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Develop your students' interest in philosophical questions through use of original sources with Timmons and Shoemaker's KNOWLEDGE, NATURE, AND NORMS: AN INTRODUCTION TO PHILOSOPHY, Second Edition. Concise, tightly edited selections focus on the essential elements of each philosophical argument so students can engage with challenging ideas without getting distracted by extraneous unabridged material. Although brief, this anthology covers a broad range of philosophical topics, including key topics in epistemology, metaphysics, philosophy of religion, personal identity, and ethics. Witty chapter introductions draw students into key debates, while Reading Comprehension and challenging Review Questions emphasize key ideas and arguments. A robust companion website is also available, all for a reasonable Cengage Advantage Books price.
- The updated Chapter Introductions provide a basic but detailed overview of the issues, written in a manner that first-time philosophy students will find both illuminating and informative.
- Marya Schechtman’s exposition of her narrative identity view has been added to Chapter 2.
- In Chapter 3, papers by Ducasse, Churchland, and Fodor have been replaced with papers by Smart, Gertler, and Turing.
- In Chapter 4, the authors have replaced Darrow’s Leopold and Loeb defense with a new science fiction story by Greg Egan, called "Reasons to Be Cheerful," and have also added Susan Wolf’s discussion of the metaphysics of responsibility.
- Stump’s article on the problem of evil, which previously appeared in Chapter 5, has been replaced with Pereboom’s more general discussion.
- Chapter 6 now features an expanded Descartes selection, which now includes more of Meditation II.
- In Chapter 7, Benedict’s piece on relativism has been replaced with Harman’s very recent accessible defense. The authors have also added a selection on ethical theory from W.D. Ross.
- Concise, yet complete, KNOWLEDGE, NATURE AND NORMS covers key topics in epistemology, metaphysics, and ethics and addresses six essential areas of philosophy, including personal identity and immortality; the mind-body problem; free will, determinism, and responsibility; the existence of God; truth, knowledge, and skepticism; and ethics.
- The strong, integrated pedagogy includes a comprehensive introductory essay advising students how to approach philosophy, reading Comprehension and Review Questions, and a thorough companion website all at a Cengage Advantage series price.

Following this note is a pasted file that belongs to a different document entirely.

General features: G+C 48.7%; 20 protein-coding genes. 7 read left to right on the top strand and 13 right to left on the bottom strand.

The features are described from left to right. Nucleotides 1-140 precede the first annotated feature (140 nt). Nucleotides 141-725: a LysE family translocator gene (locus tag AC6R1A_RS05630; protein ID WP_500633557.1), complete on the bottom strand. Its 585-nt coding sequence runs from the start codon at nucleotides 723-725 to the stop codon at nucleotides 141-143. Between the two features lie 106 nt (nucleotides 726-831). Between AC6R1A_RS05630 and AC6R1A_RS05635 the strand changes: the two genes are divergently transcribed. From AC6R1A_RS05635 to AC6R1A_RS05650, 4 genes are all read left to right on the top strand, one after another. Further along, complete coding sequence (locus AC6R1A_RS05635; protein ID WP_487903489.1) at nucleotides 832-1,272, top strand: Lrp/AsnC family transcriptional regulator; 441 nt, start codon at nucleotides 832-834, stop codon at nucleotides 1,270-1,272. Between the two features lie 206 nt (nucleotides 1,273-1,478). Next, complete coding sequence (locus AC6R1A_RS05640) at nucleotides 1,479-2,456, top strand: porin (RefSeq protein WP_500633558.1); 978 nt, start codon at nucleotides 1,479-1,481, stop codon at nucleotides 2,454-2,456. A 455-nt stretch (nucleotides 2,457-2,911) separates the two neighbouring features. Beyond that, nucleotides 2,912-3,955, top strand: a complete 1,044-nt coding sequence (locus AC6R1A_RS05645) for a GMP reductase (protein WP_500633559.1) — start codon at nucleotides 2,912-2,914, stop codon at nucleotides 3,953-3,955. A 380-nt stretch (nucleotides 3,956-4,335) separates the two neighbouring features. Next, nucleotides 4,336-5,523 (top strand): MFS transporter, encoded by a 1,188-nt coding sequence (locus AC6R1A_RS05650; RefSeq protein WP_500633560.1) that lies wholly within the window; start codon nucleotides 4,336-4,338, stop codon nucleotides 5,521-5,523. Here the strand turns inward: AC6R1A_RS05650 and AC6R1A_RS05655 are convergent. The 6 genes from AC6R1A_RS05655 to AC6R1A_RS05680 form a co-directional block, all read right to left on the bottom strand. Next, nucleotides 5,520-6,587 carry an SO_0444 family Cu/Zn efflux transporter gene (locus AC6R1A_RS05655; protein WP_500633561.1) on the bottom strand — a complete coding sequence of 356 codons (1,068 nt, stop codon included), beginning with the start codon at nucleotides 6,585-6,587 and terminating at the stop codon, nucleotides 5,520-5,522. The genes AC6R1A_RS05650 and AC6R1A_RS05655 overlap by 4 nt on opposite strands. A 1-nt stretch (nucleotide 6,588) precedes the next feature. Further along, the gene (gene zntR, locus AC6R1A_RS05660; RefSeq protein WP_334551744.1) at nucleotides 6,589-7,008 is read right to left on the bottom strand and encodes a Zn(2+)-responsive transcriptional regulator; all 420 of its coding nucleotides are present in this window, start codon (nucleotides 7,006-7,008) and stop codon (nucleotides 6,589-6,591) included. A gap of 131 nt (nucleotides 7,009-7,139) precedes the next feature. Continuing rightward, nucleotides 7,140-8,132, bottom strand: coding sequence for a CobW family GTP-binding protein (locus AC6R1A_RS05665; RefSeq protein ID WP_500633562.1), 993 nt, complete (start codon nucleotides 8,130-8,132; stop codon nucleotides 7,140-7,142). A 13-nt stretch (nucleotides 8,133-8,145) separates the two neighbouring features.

- The book features tightly-edited classic philosophy readings as well as short fiction and literature from popular writers, all within a page count that’s only half the length of the typical anthology for this course.
- Students are able to benefit from reading original sources; the editing helps them to focus on the essential elements of the philosophical argument.
2. PERSONAL IDENTITY AND IMMORTALITY.
Frederik Pohl and C. M. Kornbluth, "The Meeting." Plato, "Phaedo." Clarence Darrow, "The Myth of the Soul." John Locke, "The Prince and the Cobbler." John Perry, "A Dialogue on Personal Identity and Immortality." Marya Schechtman, "Narrative Identity." Derek Parfit, "The Unimportance of Identity."
3. THE MIND-BODY PROBLEM.
Terry Bisson, "They're Made Out of Meat." J.J.C. Smart, "Sensations and Brain Processes." Brie Gertler, "In Defense of Mind-Body Dualism." A.M. Turing, "Computing Machinery and Intelligence." John Searle, "Minds, Brains, and Machines." David J. Chalmers, "The Puzzle of Conscious Experience."
4. FREE WILL, DETERMINISM, AND RESPONSIBILITY.
Greg Egan, "Reasons to Be Cheerful." Baron d'Holbach, "The Illusion of Free Will." C. A. Campbell, "Has the Self 'Free Will'?" Walter T. Stace, The Problem of Free Will." Galen Strawson, "The Impossibility of Moral Responsibility." P. F. Strawson, "Freedom and Resentment." Susan Wolf, "Sanity and the Metaphysics of Responsibility."
5. THE EXISTENCE OF GOD.
Fyodor Dostoevsky, "Rebellion." St. Anselm/Gaunilo, "The Ontological Argument/The Lost Island Objection." St. Thomas Aquinas, "The Cosmological Argument." William Paley, "The Teleological Argument. William Lane Craig and Walter Sinnott-Armstrong, "The Evidence of Miracles: An Exchange Between a Christian and an Atheist." Blaise Pascal, "The Wager." Simon Blackburn, "God." David Hume, "The Problem of Evil." Derk Pereboom, "Theodicies."
6. KNOWLEDGE, SKEPTICISM, AND BELIEF.
John L. Pollock, "A Brain in a Vat." Rene Descartes, "Within the Sphere of the Doubtful (Meditations I and II)." G. E. Moore, "Certainty." Peter Unger, "A Defense of Skepticism." William K. Clifford, "The Ethics of Belief." Peter van Inwagen, "Is It Wrong Everywhere, Always, and for Anyone to Believe Anything on Insufficient Evidence?"
Plato, "The Myth of Gyges." Paul Boghossian, “The Maze of Moral Relativism.” Thomas Nagel, "Right and Wrong." J.S. Mill, "In Defense of Utilitarianism."Immanuel Kant, "The Moral Law and Autonomy of the Will." W.D. Ross, "What Makes Right Actions Right?" Nel Noddings, "An Ethic of Caring." Aristotle, "Virtue and Character."
" An excellent, short, and affordable text that hits on all of the major ideas that will grab students and hold onto them for an entire semester."
" An excellent text for an introduction to philosophy course, one that I would highly recommend."
" Without exception, the reading selections chosen comprise an outstanding introductory overview of what contemporary Western philosophy is all about."
" A solid mix of essays in epistemology, metaphysics, and ethics, which is the core of philosophy. Mostly focused on classic readings and analytic philosophy."
" This is an excellent concise introduction to issue-based philosophy which hits on most of the key topics in philosophy."
" A wide variety of classic texts on topics sure to be covered in any introductory course."